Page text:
Implicit vs Explicit Bias

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What is Bias?

  • Bias consists of prejudice thoughts, attitudes, and behaviors in favor of or against one person or group compared to another
  • Biases are usually formed on a few factors such as a person’s socioeconomic status, race, ethnicity, educational background, etc.
  • Bias is about understanding who we are and how we react to things that are unfamiliar to us and things that we have been taught are “negative.”
  • When we talk about bias it’s usually in a negative light, but bias does have the potential to be positive or helpful under some circumstances
    • For example, choosing to only eat foods that are considered healthy or staying away from someone who has knowingly caused harm

Despite these few exceptions, biases are most often based on stereotypes and are harmful. Whether positive or negative, biases can cause people to form prejudgments that lead to rash decisions or discrimination.

What is implicit bias?

  • Unconscious bias
  • A form of bias that happens automatically and unintentionally
  • Judgments based on prejudice and assumption instead of facts
  • Result of evolutionary psychology—meaning we’re taught to view the world in social categories

What is explicit bias?

  • Conscious and intentional 
  • Attitudes, beliefs, thoughts, or behaviors we have about an individual or group on a conscious level
  • When someone feels threatened and draws group differences to separate themselves from those viewed as a threat
  • Hate speech, discrimination, unjust and unfair treatment of specific groups of people, etc.
  • A negative impact on the targeted individual or group’s mental and physical health

Are bias and stereotyping related?

  • Bias is a pre-judgment 
  • A stereotype is an overgeneralization you form about a group based on shared traits or characteristics

However, a bias can start as a stereotype or develop into a stereotype too. “Stereotypes are maintained by biases in the attributions we make about a person’s behavior. When a person behaves in accordance with a stereotype, we attribute that behavior to the stereotypical characteristic they share with other members of their group. This reinforces the stereotype. However, if an individual behaves in contrast to a group stereotype, we are more likely to attribute that behavior to external causes, preserving the integrity of the stereotype.” - Understanding Unconscious Bias: Stereotypes, Prejudice and Discrimination | Include-Empower.Com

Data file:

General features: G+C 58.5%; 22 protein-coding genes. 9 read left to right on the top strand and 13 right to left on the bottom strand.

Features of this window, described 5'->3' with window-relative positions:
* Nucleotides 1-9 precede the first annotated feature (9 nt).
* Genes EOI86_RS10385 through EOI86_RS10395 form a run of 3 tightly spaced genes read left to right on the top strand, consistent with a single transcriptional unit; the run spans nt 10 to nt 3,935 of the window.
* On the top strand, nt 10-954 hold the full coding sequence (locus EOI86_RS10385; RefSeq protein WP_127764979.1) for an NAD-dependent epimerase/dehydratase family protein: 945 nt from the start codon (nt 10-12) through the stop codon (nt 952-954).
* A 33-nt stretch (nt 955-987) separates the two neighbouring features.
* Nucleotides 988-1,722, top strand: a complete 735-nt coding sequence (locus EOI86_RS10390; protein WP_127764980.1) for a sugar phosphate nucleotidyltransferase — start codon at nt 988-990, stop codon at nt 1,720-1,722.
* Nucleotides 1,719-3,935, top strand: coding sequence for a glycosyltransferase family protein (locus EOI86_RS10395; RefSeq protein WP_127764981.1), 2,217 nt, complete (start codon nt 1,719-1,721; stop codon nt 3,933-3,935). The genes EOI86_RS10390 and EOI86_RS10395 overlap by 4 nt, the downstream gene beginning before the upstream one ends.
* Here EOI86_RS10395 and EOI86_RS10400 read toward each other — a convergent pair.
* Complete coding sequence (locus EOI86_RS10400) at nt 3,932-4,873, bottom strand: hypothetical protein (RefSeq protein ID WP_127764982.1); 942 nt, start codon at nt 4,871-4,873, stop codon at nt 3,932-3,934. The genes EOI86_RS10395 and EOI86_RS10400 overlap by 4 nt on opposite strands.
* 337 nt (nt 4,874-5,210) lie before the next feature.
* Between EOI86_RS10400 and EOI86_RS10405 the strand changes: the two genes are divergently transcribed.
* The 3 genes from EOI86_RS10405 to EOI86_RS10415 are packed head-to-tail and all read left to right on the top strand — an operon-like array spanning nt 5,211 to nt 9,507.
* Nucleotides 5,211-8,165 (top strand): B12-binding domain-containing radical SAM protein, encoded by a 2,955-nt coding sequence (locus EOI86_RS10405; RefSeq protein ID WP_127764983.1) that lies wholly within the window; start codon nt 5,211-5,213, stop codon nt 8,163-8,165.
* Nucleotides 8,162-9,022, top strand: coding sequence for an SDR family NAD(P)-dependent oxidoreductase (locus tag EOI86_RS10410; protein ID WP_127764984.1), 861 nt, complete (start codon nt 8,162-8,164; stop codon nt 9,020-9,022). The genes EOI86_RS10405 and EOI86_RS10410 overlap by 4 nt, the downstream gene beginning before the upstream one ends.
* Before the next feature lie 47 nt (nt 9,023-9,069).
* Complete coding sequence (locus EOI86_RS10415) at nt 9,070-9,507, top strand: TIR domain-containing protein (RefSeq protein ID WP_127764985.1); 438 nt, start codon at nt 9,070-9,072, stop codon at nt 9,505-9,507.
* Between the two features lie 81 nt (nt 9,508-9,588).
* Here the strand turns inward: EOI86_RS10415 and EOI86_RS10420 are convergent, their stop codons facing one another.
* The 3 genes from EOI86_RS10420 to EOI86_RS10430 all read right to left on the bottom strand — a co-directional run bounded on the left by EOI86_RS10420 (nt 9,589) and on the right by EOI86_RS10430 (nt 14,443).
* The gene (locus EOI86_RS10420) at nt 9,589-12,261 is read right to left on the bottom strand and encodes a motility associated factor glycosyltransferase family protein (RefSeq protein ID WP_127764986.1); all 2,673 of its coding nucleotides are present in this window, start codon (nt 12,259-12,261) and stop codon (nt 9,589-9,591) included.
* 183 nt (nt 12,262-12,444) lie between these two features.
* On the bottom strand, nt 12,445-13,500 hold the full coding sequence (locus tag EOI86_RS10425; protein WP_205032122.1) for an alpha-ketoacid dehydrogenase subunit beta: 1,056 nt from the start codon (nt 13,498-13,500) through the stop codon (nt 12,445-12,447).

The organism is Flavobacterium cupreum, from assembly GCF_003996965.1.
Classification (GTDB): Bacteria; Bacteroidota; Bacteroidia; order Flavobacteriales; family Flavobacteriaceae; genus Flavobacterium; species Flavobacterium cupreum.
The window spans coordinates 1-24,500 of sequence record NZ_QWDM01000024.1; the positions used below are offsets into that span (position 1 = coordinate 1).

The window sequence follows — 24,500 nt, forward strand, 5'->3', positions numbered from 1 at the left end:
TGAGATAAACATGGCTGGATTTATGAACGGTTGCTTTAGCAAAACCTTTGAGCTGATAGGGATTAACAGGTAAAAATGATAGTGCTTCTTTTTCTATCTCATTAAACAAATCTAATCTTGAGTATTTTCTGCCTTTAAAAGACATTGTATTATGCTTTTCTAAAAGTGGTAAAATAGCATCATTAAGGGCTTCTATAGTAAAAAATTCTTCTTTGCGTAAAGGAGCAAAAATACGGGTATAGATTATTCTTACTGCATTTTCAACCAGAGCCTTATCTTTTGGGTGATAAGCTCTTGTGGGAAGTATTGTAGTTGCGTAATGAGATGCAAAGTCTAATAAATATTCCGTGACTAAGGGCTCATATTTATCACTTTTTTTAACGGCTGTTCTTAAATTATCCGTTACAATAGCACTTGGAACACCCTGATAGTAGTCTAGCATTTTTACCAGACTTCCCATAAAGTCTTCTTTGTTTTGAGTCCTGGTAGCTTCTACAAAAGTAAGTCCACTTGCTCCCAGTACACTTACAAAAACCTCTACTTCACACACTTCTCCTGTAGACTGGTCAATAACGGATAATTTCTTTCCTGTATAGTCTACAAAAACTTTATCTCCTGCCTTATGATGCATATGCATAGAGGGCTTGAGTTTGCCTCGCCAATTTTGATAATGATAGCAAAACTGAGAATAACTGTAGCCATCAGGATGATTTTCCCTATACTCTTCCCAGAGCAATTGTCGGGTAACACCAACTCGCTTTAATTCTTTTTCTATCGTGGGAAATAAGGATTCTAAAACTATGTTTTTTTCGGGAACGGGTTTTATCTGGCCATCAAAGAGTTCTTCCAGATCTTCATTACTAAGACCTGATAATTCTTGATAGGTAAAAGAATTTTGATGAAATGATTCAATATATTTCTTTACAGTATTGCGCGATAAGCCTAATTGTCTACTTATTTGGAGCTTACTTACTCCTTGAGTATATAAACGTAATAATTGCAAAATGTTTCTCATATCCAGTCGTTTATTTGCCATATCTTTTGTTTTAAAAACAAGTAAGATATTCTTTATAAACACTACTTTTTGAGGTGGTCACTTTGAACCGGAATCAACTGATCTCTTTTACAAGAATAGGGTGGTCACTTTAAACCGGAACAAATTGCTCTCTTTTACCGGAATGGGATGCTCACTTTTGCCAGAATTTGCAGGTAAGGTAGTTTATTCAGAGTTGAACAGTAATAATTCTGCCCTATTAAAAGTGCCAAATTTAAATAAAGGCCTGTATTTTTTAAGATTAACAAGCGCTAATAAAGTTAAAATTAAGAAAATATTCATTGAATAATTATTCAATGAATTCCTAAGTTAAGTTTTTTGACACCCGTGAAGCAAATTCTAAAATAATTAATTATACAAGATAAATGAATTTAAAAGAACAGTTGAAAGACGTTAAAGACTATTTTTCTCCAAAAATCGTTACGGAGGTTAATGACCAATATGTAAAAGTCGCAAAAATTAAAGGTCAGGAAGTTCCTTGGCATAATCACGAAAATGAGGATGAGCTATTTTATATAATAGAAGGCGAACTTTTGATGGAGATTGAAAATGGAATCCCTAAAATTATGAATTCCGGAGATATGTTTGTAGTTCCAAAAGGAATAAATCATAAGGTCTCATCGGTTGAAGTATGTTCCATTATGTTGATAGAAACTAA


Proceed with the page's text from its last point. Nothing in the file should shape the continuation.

Stereotypes continue to exist because of the biases we have. When someone behaves “stereotypically,” we give credit to the stereotype rather than the behavior being a characteristic of the person we’re encountering.

Commonly Asked Questions about Bias

Q: What if I'm unsure about being biased? Is there a way for me to figure out what biases I have?

A: Yes! There’s a great online tool that allows you to check the level of your implicit bias called “The Implicit Association Tests” on Project Implicit. You’ll answer some questions about yourself at the beginning of the test and the overall process takes about ten minutes.

Q: Can someone be unbiased?

A: Generally, no. It’s human nature to form judgments based on first impressions. Unfortunately, we are all influenced by implicit or unconscious bias, but that doesn’t mean we can’t work to change the biases we have. The great thing about learned thoughts and behaviors are they can be unlearned.

Q: How do I change my biases?

A: Start by asking yourself a few of the following questions:

    • Where do your biases come from and are there consequences of having this bias?
    • Is it harmful to someone else?
    • Is it based on a stereotype?
    • Do you think the bias is true? What evidence do you have to back up this belief?
    • When was the last time you experienced something like that?
  • Focus on seeing people as individuals and not the stereotypes you’ve associated them with, whether consciously or unconsciously.
  • Actively try to change your stereotypes. If you recognize that your response to someone is based on a stereotype, try to change the way you respond.
  • Accept that bias exists. Try not to guilt yourself but recognize what biases you have and challenge those thoughts, attitudes, or behaviors. It can be difficult to ask yourself these questions or to challenge your thinking. Be gentle with yourself and remember that we all have bias, and it’s okay to recognize that. It’s what you do with that recognition that matters.
  • Don’t be afraid to talk about your biases with someone. They may be able to provide you with insight or a different perspective on your biases.

Are there other types of bias?

Yes! Check out the following resource for ten common types of cognitive bias that influence our behavior:  Cognitive Biases: 10 Common Types of Bias




About the Author

Kat works in healthcare and advocacy. As a former youth with lived experience, one of her biggest goals is to uplift youth voices within the child welfare system and influence policy to reflect better outcomes for youth in care. Her passions surround everything related to the art of storytelling.